7. At the end of this chapter, which surely cannot have generated overwhelming optimism, it is my heartfelt desire to point out an event that filled many people on the whole planet, including me, with complete joy. I mean the 13th of October last year, when after long weeks of fear and anxiety 33 Chilean miners were rescued from 600 m underground. As far as we can remember, there has hardly ever been an occasion when all of humanity, insofar as they could keep track on television of the events in the Atacama desert, were engaged in such unanimous rejoicing.
This day of global joy allows us to conclude that we all, whether yellow or black or white, are capable of rejoicing together. Of course, and still more commonly, we can feel mutual anxiety — often enough, sadly, even wholesale anguish. This is how we experienced the 11th of September 2001. It was from this massive fear of terrorism that the unfortunate war against Iraq developed.
In contrast, however, experience has also shown that we can all be reasonable — and even mutually reasonable. It is true that the governments of the countries on the lethal fields of excessive armament have so far made inadequate use of the opportunity for joint rational negotiation. Nevertheless, they have created a largely communal international law — for example, in the form of the UN Charter. And the human race, on rational grounds, has internationalised its scientific insights and even large parts of its research — an almost global example of joint rationality. As a very recent example, I remind you of the autumn and winter 2008/2009, when the 20 most important governments and their central banks carried out mutual, reasonable negotiations in a historically unique manner, and thereby avoided the most severe damage.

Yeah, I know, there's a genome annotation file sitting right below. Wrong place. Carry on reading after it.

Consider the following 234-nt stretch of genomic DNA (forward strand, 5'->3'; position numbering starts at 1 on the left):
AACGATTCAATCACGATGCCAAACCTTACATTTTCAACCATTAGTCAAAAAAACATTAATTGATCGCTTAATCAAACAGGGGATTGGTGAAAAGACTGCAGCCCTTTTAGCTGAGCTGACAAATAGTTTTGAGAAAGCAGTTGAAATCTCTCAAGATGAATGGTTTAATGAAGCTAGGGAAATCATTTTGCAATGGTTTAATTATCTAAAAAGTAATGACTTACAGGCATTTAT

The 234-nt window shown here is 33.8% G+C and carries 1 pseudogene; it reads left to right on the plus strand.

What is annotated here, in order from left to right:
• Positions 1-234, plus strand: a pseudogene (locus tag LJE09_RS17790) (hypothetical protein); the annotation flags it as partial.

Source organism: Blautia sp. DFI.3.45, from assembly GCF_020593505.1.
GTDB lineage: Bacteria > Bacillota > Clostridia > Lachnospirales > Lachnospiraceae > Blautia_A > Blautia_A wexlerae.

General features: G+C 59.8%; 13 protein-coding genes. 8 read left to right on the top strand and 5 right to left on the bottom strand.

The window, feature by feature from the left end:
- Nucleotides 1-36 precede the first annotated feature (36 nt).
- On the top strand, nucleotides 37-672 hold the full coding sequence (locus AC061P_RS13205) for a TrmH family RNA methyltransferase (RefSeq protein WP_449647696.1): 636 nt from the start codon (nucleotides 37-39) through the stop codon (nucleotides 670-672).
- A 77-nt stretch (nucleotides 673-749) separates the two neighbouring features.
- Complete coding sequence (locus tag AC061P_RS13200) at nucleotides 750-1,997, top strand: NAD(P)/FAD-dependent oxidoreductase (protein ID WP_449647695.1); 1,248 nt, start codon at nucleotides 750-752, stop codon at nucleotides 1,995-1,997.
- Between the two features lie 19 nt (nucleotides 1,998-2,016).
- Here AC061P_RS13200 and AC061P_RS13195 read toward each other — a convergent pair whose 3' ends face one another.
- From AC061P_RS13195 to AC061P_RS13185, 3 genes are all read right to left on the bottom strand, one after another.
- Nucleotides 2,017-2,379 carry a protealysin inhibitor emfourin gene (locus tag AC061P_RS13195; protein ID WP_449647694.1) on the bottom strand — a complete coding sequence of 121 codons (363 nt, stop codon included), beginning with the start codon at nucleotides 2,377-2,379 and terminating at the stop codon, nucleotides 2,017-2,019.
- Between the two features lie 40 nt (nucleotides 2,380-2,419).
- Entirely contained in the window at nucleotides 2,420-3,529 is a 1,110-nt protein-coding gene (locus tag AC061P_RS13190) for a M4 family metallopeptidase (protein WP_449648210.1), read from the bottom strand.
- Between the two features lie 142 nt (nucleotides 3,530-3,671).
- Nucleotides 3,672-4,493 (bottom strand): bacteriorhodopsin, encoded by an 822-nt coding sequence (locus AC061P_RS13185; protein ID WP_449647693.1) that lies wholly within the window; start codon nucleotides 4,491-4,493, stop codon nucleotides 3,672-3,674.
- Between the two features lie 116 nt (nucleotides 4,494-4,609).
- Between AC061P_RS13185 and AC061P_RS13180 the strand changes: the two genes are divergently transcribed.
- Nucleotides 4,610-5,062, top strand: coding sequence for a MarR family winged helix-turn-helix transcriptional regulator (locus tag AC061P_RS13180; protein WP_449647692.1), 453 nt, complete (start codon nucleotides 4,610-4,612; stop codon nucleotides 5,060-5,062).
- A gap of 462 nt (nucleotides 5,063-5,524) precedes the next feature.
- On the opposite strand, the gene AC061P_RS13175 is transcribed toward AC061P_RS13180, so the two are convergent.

Special Problems Confronting the Europeans
8. The praise that I just expressed must be limited, unfortunately, with respect to the 27 countries of the European Union. Beginning with Maastricht 1991/92 the EU — then consisting of 12 countries — more than doubled its number of member countries. In doing so, however, it paid no attention to the structures and procedures needed for mutual decision-making. There is no clearly categorized, unambiguous division of powers. The democratic principle is largely neglected; instead, each of the 27 governments has a right to veto regarding any important question.
It is quite possible that the as yet excellently functioning European Central Bank and its euro currency will, in due course, come to have rights and importance equal to those of the American dollar and later the Chinese renminbi. But at present there exists no shared economic policy in EURO-land, not even any mutual financial policy. There is no mutual policy that in a sensible manner would cause the USA to reduce its globally influential deficits, and that would sensibly compel both China and other countries to reduce their globally influential excesses.
As far as I can see, the international network of social-economic science has so far been relatively relaxed about this dangerous European calamity. It has not made any impressive pronouncements at all. Instead these scientists are chatting with one another, which is in itself highly controversial and in large part produces judgements reflecting national egoism as well as ideology. At the same time thousands of economic scientists restrict themselves to investigating and teaching Business Administration. Some even train investment bankers who are targeting bonuses.
The difficult omissions initially in Maastricht 1991, and then the failed attempt at a European constitution, and finally the much too complex Lisbon Treaty have resulted in a largely opaque mixture of rights and jurisdictions. National craving for prestige and bureaucratic inertia are just about to make the EU incapable of doing business.
Despite the grand tradition of French, English, American or Dutch scientific political intellectuals, nowadays they have fallen silent, at least since the major turning point in about 1990. There is no longer a concept of checks and balances. German science seems to think about the EU only in two categories: either confederation or federal state. There is no recognition that the EU must necessarily be a construct unlike any that has previously existed in the history of the world. Now there is no Montesquieu, no Hugo de Groot; the wisdom of the American "Federalist Papers" has disappeared.